But yes, civilian target is a key part of it. Otherwise it’s just guerrilla warfare (or insurgency)Report

    • Avatar Don Zeko in reply to Nob Akimoto says:

      Exactly. Political violence, non-state actor and non-military target.Report

      • Avatar MikeSchilling in reply to Don Zeko says:

        And Muslim. Or you’d have to call the massacres at Sabra and Shatila a prime example, and the word “terrorist” is never used about them except occasionally to describe the victims.Report

        • Avatar Jaybird in reply to MikeSchilling says:

          Flying an Al-Qaeda flag did them no favors if one of their goals was to have religion not be seen as particularly relevant to the attack.Report

          • Avatar Kazzy in reply to Jaybird says:

            Does the fact that they were religiously motivated (or might have been) matter in determining whether or not it is terrorism?Report

            • Avatar Jaybird in reply to Kazzy says:

              I think that if we’re hammering out whether it was an example of Islamic Extremism in a vein similar to that of the acts committed by Al-Qaeda, pointing out that they’re Islamic Extremists who went on to fly the flag of Al-Qaeda is one of those things that is germane to the conversation.Report

              • Avatar Kazzy in reply to Jaybird says:

                Does Islamic Extremism = terrorism?Report

              • Avatar Jaybird in reply to Kazzy says:

                It depends. Are we talking about non-state actors killing people and then flying the flag of a major religious terrorist group that has been tied to the largest terrorist attack on American soil?Report

              • Avatar Kazzy in reply to Jaybird says:

                My question is, does the Al Qaeda flag mean the same thing to them as it does to us? Maybe they weren’t saying, “We align ourselves with freedom hating Muslim extremist terrorists!” Maybe they were saying, “We align ourselves with our freedom fighting brothers!”

                Likewise, if I was overseas and wore an American flag t-shirt, I wouldn’t necessarily be saying, “I support the drone bombing of your villages!” I might just be saying, “I like the red white and blue!”

                There is something deeply problematic about our assuming that we get to define the terms for everyone.Report

              • Avatar Jaybird in reply to Kazzy says:

                I think I’m willing to go on the record as saying that the Middle East’s version of Family Feud wouldn’t have that big of a score associated with “non-denominational” when it comes to the “name a trait you associate with Al-Qaeda” question.Report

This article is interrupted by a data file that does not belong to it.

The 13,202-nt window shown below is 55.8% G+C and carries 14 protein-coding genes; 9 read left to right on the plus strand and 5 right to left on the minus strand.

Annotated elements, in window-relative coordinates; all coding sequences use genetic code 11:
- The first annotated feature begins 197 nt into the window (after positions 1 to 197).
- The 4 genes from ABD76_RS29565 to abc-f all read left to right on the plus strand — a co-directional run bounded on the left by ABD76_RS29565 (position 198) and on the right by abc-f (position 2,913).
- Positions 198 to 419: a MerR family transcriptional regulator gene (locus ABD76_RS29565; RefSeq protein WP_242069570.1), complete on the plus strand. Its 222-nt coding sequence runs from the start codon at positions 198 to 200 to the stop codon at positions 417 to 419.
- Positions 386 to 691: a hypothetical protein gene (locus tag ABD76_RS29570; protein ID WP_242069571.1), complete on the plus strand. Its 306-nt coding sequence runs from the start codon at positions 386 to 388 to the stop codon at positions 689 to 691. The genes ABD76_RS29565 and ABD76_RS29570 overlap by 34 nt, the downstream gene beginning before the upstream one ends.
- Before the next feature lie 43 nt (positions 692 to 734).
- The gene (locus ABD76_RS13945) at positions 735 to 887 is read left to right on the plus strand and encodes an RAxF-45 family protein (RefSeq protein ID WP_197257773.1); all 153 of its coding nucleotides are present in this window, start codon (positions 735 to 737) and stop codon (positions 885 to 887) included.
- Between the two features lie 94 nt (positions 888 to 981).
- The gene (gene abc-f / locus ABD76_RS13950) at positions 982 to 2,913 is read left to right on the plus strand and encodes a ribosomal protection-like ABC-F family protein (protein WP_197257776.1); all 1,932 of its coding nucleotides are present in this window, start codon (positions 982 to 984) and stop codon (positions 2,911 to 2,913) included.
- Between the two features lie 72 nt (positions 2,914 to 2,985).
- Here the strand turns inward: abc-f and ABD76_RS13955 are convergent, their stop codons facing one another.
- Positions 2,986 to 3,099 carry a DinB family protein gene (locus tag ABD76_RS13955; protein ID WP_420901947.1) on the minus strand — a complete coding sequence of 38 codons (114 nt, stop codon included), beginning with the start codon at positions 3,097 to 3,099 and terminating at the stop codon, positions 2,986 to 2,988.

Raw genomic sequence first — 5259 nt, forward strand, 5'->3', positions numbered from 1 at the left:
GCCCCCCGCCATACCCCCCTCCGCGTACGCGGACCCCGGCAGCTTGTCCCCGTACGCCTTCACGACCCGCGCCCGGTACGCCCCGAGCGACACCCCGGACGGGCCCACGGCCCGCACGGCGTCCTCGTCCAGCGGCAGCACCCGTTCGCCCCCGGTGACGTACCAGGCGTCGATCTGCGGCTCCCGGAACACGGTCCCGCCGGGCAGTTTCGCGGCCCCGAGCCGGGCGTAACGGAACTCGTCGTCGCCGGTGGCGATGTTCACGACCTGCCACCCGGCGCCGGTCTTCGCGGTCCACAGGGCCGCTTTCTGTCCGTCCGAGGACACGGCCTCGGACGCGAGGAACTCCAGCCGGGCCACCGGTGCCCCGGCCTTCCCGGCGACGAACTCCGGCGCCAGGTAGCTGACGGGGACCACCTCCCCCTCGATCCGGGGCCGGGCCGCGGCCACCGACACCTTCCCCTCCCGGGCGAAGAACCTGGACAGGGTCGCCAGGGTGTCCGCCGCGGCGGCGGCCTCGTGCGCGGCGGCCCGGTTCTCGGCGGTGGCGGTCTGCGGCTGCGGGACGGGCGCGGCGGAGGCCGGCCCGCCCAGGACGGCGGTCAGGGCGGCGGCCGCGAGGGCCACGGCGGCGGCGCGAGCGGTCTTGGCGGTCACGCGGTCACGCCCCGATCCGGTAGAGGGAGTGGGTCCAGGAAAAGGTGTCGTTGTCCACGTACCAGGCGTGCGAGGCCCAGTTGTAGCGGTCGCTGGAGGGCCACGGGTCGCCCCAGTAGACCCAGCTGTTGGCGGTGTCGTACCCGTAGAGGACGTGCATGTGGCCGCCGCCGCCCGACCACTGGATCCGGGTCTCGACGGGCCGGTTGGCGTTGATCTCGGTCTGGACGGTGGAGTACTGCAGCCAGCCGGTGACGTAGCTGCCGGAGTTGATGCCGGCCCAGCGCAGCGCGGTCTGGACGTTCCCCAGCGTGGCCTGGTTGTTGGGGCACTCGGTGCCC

• Avatar Kazzy in reply to Kazzy says:

                I’m not denying that it has a firm and explicit religious affiliation, perhaps even an extreme one.

                I’m arguing that folks who fly the flag might mean something different by it than we interpret of it. They might not be saying, “BRING DOWN MORE TOWERS!” They might be saying, “LEAVE OUR LANDS!”

                Just like folks who fly the red, white, and blue might not be saying, “MORE DRONE STRIKES!” They just might be saying, “I LIKE FIREWORKS!”Report

              • Avatar Jaybird in reply to Kazzy says:

                So now we’re just down to discussing whether non-state actors coordinating attacks on civilian diplomats resulting in mass murder should qualify as terrorism.Report

              • Avatar Kazzy in reply to Kazzy says:

                I don’t know if you’re being snarky but… Yes, that is what I’m asking.Report

              • Avatar Chris in reply to Jaybird says:

                I remember, when I was reading Man’s Fate some time around 2002 or 2003, being struck by how clearly they delineated terrorists like Chen Ta Erh and Suan and ordinary revolutionaries. It was obvious to anyone that the people who tried to blow up or otherwise assassinate leaders of the government were terrorists, and everyone who just wanted to fight the government with guns as a group was a revolutionary. At the time, I was having a hard time deciding when people were “terrorists,” when they were “insurgents,” and then they were something else.